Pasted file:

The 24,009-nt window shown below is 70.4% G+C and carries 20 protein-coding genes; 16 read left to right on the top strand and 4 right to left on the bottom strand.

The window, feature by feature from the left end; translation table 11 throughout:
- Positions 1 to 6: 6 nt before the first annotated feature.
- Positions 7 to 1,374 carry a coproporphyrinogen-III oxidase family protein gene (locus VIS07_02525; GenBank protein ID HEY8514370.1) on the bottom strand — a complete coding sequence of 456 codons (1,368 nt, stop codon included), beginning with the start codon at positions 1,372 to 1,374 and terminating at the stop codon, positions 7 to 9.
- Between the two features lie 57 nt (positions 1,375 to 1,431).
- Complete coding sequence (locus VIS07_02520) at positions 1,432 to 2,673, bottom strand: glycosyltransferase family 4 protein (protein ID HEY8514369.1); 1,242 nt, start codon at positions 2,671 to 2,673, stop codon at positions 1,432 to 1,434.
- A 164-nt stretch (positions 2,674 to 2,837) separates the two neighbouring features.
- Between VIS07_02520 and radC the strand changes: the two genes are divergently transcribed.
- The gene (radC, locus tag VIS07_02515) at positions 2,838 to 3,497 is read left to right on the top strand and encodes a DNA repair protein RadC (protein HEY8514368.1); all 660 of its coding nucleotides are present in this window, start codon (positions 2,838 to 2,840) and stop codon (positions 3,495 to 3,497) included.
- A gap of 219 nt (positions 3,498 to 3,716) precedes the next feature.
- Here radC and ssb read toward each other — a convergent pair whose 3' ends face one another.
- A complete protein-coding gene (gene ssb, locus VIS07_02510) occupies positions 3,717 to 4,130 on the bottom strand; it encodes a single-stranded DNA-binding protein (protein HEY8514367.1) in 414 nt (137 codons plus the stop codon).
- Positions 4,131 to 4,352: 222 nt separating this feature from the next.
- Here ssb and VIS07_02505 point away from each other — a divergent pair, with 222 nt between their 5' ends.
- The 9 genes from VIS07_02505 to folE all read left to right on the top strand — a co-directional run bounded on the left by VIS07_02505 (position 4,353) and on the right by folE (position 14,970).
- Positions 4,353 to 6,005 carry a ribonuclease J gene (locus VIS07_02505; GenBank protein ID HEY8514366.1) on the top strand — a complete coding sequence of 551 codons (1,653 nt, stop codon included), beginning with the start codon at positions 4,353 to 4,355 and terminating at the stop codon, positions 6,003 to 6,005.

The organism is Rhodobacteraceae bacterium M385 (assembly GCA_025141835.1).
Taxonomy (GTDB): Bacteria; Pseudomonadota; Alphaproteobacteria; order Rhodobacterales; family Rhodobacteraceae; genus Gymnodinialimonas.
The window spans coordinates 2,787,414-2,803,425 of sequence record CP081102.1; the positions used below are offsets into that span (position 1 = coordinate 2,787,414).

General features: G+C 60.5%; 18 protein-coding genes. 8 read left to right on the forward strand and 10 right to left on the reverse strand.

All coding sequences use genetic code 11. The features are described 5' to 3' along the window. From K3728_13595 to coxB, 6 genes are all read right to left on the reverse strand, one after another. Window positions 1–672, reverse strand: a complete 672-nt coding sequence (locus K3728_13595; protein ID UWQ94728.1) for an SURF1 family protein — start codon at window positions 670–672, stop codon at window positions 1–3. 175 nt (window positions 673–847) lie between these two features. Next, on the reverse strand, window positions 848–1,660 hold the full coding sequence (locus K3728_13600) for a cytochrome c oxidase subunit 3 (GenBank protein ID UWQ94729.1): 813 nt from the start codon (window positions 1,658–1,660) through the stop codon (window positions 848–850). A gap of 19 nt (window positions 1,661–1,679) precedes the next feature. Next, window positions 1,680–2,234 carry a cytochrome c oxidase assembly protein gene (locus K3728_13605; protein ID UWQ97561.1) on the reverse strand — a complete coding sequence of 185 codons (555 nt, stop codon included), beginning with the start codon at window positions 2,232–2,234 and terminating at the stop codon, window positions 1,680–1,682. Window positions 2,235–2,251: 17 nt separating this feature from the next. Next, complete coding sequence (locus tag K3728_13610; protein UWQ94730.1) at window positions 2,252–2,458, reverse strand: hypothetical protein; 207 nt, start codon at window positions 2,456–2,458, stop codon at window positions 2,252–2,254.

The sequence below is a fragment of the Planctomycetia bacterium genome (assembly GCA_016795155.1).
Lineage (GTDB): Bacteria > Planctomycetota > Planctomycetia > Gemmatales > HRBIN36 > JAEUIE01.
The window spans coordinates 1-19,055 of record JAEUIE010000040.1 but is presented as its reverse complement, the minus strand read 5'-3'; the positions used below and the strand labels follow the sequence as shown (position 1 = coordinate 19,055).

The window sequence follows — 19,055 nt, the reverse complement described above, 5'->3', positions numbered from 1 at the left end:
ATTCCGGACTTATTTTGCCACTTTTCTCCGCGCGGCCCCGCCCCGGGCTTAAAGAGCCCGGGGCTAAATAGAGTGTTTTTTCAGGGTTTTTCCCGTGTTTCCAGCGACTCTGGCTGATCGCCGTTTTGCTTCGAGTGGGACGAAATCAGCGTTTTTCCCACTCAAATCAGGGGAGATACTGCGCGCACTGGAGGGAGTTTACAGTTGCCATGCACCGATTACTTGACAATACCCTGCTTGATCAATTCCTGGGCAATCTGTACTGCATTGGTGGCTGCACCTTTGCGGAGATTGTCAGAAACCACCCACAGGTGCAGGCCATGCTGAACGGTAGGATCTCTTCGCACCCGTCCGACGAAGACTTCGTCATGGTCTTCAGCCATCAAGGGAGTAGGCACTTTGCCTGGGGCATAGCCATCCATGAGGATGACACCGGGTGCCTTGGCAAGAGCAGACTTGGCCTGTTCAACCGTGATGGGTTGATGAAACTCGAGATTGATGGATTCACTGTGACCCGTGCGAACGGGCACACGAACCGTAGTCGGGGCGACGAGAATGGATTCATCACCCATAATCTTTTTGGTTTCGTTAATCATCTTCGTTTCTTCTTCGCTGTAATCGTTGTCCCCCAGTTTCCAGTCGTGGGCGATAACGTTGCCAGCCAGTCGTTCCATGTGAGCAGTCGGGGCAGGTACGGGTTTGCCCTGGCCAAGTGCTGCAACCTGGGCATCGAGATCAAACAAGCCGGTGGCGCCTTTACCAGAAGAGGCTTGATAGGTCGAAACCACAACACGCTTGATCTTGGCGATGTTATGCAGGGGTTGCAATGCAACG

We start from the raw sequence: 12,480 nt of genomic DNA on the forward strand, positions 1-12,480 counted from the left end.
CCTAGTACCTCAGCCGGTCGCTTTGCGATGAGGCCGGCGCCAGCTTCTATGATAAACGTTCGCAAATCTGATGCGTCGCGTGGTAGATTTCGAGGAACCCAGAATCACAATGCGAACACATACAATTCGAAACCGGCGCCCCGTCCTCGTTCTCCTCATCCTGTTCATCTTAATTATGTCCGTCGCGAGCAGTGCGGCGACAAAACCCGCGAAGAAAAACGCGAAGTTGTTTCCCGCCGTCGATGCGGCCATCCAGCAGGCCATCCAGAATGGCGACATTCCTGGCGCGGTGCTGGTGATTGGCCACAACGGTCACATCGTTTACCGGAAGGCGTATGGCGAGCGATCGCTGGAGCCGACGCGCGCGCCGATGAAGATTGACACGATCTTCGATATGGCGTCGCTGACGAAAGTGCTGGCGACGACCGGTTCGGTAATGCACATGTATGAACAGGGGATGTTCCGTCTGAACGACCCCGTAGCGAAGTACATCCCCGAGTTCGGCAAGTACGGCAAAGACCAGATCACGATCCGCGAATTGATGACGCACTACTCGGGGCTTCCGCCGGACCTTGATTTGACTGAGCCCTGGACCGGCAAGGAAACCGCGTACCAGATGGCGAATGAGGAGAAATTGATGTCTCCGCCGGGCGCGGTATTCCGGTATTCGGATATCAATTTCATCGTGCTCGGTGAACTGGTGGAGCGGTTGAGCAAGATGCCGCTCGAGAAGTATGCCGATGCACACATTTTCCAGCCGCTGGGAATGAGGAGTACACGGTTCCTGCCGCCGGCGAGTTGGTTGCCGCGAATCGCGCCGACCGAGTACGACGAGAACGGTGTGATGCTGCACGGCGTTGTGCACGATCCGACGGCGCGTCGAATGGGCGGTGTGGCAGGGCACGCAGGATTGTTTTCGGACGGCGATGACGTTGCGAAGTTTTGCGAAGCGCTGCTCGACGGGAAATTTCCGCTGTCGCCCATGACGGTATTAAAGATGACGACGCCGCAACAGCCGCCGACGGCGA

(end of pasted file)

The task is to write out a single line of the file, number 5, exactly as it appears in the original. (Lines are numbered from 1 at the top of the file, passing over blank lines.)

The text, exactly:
- Between the two features lie 57 nt (positions 1,375 to 1,431).